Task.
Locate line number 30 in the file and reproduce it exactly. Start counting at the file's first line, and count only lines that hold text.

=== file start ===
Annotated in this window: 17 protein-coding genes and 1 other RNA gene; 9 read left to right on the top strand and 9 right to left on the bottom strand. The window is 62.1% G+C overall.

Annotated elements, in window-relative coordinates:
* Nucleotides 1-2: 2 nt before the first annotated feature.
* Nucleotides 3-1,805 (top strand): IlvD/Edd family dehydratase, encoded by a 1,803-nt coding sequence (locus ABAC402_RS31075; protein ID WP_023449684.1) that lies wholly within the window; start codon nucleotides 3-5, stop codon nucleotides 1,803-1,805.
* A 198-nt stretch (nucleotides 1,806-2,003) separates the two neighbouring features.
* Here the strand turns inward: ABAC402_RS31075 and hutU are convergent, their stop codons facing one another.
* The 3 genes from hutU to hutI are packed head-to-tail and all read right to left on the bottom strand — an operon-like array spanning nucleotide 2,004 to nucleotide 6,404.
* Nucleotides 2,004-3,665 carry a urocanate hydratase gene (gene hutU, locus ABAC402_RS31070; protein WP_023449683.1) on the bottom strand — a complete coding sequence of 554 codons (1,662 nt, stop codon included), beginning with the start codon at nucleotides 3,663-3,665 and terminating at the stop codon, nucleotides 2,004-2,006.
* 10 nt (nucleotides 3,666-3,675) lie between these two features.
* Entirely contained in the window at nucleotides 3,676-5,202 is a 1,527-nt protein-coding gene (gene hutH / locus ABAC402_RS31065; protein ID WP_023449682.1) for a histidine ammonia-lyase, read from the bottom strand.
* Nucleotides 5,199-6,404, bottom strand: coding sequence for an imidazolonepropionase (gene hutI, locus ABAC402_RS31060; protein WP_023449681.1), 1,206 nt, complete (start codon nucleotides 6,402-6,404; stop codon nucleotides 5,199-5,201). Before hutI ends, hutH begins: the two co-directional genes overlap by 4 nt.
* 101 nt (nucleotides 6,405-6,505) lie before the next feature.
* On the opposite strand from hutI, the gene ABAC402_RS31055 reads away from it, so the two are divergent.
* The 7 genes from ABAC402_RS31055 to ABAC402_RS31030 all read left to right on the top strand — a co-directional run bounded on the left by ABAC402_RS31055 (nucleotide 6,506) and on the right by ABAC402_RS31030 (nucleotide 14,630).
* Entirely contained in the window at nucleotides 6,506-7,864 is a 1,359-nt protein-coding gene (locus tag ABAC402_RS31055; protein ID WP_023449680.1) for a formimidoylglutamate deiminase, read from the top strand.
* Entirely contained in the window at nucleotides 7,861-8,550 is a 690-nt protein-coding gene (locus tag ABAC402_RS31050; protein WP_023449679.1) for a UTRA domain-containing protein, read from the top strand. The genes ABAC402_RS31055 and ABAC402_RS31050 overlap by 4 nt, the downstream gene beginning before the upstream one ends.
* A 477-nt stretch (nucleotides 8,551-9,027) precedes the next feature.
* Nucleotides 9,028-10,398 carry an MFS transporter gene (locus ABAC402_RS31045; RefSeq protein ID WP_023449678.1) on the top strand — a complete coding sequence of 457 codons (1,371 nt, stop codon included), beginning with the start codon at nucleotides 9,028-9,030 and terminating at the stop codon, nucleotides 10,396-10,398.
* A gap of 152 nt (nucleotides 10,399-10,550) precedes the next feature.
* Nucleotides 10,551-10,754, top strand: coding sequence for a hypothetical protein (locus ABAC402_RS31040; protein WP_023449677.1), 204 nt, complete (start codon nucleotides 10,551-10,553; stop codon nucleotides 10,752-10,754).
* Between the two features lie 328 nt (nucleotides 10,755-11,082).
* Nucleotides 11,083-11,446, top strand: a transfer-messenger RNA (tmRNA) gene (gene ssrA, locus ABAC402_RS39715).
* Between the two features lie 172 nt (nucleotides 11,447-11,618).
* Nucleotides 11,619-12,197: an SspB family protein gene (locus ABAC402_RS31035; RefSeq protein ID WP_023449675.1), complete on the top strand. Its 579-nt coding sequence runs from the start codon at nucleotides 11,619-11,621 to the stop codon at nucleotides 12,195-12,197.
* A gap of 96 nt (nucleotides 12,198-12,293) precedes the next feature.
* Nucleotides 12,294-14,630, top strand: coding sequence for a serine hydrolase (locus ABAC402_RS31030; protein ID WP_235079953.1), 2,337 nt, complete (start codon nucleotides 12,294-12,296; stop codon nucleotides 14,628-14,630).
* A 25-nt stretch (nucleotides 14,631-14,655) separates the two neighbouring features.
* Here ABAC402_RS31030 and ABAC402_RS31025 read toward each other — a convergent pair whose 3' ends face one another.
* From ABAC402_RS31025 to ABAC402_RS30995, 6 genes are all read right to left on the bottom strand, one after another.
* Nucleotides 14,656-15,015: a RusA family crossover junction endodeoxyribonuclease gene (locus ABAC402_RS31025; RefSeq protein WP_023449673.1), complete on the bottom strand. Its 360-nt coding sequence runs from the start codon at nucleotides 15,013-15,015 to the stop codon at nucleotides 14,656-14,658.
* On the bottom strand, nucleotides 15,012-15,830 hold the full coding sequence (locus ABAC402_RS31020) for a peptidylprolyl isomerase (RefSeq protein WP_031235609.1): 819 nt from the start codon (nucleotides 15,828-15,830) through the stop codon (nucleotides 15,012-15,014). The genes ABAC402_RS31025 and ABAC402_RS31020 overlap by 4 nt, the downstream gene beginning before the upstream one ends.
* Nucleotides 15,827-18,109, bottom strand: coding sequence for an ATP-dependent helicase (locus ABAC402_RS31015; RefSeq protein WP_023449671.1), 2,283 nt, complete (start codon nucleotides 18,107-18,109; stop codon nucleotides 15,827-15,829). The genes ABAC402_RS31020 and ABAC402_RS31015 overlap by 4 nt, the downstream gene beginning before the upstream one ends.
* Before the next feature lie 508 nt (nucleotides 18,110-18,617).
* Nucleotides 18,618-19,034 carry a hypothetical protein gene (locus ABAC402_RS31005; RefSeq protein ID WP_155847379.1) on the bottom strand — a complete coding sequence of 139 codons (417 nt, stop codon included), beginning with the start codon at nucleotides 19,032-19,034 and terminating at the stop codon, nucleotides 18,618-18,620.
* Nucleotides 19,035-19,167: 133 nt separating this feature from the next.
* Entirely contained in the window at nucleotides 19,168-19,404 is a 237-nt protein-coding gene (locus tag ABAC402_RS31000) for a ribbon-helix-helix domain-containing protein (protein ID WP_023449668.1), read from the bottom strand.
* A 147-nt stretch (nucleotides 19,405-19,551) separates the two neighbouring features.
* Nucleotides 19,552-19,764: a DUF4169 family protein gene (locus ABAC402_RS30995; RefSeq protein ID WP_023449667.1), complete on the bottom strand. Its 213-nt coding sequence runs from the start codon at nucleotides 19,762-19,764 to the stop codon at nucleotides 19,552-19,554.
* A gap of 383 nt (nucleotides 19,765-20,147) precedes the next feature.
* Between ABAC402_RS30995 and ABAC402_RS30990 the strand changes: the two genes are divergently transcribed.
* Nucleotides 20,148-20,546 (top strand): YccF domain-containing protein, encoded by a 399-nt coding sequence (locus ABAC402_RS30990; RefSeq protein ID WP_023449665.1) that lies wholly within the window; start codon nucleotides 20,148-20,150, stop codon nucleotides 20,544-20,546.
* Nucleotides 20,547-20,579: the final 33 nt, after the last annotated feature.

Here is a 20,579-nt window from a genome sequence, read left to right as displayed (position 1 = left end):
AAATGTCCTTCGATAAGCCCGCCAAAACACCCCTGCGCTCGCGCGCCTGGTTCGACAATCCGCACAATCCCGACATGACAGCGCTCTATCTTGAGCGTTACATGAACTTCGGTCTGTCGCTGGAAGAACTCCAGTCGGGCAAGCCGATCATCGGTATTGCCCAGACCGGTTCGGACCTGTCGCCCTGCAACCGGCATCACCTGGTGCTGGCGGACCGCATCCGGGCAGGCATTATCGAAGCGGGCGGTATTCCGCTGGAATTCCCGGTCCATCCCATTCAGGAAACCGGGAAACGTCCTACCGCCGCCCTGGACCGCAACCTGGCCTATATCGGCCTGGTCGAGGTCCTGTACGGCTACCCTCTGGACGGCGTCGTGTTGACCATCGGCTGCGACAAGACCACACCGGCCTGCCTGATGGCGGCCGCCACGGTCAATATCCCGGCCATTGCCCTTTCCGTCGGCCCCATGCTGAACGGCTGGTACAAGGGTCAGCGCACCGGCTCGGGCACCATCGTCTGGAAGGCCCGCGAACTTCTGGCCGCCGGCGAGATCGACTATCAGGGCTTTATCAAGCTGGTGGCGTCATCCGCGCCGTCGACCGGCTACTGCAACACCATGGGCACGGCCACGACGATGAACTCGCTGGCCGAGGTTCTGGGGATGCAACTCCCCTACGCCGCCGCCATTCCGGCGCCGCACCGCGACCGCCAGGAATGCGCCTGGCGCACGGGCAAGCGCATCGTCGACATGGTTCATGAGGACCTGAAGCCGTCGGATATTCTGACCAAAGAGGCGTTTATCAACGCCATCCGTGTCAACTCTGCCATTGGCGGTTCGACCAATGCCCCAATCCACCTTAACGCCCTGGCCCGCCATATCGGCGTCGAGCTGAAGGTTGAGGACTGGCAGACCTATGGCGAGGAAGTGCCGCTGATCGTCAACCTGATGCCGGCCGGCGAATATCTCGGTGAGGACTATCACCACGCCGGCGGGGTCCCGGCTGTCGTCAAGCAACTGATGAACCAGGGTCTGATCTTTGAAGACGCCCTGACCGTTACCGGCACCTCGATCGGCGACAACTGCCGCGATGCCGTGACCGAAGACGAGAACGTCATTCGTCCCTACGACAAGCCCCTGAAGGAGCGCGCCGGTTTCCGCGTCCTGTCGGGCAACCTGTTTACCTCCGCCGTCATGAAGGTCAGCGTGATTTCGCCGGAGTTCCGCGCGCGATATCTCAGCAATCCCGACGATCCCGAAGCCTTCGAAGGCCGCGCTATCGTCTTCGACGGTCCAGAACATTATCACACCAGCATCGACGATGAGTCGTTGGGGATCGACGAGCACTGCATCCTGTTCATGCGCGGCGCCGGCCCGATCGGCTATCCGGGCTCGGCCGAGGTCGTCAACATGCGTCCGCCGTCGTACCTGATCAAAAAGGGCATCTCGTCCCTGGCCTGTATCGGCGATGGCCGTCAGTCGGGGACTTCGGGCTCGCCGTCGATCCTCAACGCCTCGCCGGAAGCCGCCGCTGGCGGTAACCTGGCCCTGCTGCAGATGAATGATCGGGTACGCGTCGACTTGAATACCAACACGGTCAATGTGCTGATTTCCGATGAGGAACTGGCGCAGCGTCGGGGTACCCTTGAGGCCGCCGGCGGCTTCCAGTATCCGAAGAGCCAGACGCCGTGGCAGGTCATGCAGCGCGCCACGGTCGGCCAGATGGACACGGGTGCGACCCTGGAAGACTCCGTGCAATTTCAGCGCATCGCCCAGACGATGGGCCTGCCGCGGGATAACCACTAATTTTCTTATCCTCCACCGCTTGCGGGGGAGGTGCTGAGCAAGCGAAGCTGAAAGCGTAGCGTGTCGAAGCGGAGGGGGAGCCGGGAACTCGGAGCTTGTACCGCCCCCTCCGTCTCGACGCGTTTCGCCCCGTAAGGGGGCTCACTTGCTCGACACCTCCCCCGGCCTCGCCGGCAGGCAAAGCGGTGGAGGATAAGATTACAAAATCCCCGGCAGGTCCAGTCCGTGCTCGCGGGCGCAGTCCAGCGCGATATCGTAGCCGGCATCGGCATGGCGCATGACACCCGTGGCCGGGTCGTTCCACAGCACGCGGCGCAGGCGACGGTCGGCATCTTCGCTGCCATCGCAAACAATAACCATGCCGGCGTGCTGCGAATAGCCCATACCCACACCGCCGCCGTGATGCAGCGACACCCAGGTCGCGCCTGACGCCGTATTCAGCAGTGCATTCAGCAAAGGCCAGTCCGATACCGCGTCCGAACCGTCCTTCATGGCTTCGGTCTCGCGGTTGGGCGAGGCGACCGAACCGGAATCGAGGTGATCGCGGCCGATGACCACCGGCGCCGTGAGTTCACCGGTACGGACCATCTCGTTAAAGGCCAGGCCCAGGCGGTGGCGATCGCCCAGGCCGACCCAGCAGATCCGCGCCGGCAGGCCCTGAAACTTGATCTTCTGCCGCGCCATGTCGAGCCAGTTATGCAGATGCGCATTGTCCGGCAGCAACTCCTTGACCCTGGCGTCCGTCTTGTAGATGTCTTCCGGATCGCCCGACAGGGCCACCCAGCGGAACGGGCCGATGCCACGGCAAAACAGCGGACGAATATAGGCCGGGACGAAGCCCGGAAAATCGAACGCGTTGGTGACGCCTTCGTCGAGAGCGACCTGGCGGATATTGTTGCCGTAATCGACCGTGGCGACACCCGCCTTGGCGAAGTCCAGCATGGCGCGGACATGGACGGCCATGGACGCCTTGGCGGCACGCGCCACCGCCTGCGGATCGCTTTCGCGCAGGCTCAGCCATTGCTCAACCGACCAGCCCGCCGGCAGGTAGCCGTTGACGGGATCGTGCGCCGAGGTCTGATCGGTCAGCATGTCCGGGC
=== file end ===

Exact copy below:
* Nucleotides 14,656-15,015: a RusA family crossover junction endodeoxyribonuclease gene (locus ABAC402_RS31025; RefSeq protein WP_023449673.1), complete on the bottom strand. Its 360-nt coding sequence runs from the start codon at nucleotides 15,013-15,015 to the stop codon at nucleotides 14,656-14,658.